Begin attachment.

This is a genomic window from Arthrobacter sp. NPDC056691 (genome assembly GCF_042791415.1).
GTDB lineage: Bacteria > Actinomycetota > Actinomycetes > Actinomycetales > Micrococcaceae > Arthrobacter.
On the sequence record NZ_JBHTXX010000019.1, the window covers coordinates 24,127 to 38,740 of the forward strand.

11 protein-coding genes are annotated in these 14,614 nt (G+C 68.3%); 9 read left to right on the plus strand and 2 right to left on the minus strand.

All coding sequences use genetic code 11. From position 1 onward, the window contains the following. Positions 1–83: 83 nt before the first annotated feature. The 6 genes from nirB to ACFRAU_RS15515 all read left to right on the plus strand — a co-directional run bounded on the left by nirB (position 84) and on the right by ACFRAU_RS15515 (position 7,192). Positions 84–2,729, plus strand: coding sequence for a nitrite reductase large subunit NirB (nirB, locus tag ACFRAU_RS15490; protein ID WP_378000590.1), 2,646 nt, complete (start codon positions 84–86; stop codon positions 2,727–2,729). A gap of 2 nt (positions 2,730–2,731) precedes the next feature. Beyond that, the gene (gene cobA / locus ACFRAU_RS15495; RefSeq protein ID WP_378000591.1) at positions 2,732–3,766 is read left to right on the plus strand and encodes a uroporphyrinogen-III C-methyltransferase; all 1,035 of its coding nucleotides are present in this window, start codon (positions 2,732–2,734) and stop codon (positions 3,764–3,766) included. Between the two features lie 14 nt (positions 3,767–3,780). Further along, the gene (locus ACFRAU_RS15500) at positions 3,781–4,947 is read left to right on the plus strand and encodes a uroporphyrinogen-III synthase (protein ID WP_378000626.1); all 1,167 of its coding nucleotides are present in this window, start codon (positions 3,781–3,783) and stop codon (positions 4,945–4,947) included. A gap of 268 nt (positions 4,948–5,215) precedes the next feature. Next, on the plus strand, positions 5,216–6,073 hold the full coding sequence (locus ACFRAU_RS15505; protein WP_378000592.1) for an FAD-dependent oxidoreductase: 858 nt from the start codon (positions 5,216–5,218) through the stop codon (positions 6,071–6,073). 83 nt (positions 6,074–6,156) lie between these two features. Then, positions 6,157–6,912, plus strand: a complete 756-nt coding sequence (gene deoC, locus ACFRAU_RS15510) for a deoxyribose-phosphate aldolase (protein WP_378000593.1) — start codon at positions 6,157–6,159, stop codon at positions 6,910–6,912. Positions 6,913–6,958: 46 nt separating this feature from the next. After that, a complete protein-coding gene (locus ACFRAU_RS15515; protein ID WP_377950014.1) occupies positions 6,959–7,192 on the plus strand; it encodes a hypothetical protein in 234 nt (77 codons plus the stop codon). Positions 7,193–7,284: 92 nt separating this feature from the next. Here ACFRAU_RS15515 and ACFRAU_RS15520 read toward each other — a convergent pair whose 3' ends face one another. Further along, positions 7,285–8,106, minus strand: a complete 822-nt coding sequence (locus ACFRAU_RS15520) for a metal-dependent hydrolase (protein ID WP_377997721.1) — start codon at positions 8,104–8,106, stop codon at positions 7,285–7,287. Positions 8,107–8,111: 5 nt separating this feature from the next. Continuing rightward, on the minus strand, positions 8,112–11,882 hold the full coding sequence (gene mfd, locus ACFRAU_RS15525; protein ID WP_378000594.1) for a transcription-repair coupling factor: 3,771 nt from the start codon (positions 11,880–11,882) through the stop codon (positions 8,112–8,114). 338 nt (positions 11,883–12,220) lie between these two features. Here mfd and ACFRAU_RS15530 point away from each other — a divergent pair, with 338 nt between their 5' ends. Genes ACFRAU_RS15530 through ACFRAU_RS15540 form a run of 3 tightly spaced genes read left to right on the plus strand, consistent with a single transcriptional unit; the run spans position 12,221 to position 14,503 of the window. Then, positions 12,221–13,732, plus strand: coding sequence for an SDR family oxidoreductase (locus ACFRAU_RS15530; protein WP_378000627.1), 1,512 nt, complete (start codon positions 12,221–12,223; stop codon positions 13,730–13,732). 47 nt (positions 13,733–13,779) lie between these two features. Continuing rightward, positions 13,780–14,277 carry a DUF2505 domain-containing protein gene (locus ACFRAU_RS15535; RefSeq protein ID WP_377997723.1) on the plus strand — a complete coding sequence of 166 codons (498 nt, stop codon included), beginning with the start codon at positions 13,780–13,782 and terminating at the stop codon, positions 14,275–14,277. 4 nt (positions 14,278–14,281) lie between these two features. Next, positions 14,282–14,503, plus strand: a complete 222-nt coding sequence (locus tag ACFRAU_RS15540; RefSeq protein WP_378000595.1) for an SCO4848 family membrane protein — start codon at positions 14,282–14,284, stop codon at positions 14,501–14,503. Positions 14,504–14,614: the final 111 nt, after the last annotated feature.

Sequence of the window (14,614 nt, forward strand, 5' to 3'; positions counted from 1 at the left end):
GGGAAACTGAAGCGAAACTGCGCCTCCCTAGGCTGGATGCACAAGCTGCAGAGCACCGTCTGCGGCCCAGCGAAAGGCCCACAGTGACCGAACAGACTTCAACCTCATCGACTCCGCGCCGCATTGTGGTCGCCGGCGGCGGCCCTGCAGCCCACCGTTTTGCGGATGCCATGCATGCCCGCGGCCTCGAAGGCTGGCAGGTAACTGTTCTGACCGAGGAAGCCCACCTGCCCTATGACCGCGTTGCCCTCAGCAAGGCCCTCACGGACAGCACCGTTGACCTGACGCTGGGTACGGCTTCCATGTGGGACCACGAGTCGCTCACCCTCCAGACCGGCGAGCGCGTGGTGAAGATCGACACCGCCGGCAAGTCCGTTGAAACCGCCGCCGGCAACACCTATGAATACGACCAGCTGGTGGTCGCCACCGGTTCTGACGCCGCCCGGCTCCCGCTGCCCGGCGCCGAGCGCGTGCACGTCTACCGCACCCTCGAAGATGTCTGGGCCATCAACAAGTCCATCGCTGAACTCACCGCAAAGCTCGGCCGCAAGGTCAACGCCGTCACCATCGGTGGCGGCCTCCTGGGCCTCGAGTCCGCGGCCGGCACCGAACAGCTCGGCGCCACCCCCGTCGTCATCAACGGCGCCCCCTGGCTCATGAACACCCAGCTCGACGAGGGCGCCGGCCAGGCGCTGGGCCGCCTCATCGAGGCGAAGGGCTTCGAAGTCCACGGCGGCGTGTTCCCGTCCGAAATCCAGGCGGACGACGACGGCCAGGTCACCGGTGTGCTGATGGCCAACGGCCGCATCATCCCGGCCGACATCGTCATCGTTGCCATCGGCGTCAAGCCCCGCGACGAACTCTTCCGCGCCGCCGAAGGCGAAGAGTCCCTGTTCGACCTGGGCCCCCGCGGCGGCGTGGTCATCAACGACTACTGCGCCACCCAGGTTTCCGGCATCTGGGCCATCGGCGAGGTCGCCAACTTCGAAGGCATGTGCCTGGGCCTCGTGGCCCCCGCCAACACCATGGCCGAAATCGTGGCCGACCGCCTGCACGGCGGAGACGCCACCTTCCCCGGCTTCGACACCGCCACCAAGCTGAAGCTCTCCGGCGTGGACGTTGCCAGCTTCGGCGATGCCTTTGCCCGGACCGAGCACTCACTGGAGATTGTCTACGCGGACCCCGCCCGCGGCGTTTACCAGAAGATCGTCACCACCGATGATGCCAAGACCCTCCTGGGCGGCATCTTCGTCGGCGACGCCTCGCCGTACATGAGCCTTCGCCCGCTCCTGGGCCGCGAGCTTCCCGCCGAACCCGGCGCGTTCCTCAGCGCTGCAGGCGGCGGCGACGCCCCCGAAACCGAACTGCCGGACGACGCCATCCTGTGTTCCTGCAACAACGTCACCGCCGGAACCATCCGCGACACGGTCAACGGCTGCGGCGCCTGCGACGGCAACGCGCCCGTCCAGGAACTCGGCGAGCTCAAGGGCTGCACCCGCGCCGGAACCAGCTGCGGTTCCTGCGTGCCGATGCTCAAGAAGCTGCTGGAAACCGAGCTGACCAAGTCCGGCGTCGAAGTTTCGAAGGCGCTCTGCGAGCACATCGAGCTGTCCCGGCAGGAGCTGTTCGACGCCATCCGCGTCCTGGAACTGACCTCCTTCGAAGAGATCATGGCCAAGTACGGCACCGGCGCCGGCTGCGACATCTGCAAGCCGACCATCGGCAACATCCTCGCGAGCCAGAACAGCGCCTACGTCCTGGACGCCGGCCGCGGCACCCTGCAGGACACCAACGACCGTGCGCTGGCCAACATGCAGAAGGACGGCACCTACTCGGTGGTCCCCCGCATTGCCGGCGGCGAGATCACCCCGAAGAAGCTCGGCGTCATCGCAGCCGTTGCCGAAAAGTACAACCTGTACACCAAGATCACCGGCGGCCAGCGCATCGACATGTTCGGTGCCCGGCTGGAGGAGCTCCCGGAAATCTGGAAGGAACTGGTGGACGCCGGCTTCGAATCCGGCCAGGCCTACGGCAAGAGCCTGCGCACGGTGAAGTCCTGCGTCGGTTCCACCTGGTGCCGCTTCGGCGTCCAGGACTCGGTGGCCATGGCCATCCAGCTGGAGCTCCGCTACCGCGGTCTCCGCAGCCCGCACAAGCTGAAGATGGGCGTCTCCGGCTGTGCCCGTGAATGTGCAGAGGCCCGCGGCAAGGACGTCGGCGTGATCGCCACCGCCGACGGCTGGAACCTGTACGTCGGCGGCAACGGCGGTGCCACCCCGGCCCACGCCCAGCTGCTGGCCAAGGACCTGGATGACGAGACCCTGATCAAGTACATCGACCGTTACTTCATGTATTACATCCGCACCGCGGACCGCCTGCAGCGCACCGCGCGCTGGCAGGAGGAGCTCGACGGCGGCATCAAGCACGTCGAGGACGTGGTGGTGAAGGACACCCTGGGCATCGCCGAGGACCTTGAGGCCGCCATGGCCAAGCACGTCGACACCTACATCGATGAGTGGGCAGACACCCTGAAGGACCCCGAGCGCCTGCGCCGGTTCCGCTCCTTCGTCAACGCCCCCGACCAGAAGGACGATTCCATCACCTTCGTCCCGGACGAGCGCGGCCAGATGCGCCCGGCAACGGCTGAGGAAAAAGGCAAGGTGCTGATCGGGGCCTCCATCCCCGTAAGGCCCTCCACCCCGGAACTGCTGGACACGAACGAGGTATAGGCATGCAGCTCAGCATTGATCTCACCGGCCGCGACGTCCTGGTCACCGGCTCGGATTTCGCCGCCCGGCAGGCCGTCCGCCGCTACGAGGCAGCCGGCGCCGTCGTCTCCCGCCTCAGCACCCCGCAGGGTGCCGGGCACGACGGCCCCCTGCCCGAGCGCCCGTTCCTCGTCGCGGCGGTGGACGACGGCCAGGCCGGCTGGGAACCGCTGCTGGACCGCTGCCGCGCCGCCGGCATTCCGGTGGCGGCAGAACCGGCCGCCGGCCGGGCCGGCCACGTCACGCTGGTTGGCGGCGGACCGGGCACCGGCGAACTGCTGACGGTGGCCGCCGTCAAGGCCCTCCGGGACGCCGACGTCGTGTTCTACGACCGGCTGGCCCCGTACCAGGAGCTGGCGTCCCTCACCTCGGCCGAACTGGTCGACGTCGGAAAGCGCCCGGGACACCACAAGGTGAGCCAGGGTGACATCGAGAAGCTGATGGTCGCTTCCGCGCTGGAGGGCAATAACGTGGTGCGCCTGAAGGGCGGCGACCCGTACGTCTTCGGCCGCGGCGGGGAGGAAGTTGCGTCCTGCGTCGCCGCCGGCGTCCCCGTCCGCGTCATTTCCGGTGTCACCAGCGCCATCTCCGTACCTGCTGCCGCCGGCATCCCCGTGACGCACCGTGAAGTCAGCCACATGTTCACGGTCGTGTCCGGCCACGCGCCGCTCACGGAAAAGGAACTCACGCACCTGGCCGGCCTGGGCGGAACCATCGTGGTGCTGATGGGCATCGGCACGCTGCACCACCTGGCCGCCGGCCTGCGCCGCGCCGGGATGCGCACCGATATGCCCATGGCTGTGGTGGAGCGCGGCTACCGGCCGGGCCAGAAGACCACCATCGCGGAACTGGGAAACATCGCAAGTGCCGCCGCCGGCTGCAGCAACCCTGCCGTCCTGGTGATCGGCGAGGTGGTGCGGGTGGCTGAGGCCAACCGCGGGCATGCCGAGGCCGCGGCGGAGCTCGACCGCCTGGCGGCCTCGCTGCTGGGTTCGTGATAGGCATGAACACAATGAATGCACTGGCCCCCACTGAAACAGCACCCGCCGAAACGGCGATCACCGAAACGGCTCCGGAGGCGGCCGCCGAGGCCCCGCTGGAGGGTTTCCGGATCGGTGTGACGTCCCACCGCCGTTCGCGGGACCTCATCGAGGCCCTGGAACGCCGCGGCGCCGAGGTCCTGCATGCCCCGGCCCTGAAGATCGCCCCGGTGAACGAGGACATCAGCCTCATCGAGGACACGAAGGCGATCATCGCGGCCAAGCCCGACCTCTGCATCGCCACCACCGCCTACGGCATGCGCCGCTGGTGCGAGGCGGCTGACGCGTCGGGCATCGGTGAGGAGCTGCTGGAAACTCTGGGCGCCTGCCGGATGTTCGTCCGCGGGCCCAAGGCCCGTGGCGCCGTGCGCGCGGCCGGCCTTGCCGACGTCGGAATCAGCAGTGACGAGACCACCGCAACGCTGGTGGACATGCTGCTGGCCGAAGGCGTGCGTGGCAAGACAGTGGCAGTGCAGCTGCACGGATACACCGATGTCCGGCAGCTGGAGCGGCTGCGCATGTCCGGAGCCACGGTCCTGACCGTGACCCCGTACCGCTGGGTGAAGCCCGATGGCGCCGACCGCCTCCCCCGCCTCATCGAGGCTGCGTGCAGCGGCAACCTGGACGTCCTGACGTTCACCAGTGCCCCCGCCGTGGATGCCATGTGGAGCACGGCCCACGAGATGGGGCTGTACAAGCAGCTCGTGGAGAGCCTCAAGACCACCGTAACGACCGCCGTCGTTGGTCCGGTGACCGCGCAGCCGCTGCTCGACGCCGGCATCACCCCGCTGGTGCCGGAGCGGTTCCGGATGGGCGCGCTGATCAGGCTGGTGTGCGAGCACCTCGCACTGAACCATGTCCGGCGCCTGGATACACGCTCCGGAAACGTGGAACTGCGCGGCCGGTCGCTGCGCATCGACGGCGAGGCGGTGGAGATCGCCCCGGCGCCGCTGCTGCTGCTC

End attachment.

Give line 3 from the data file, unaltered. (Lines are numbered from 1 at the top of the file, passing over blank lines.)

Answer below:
On the sequence record NZ_JBHTXX010000019.1, the window covers coordinates 24,127 to 38,740 of the forward strand.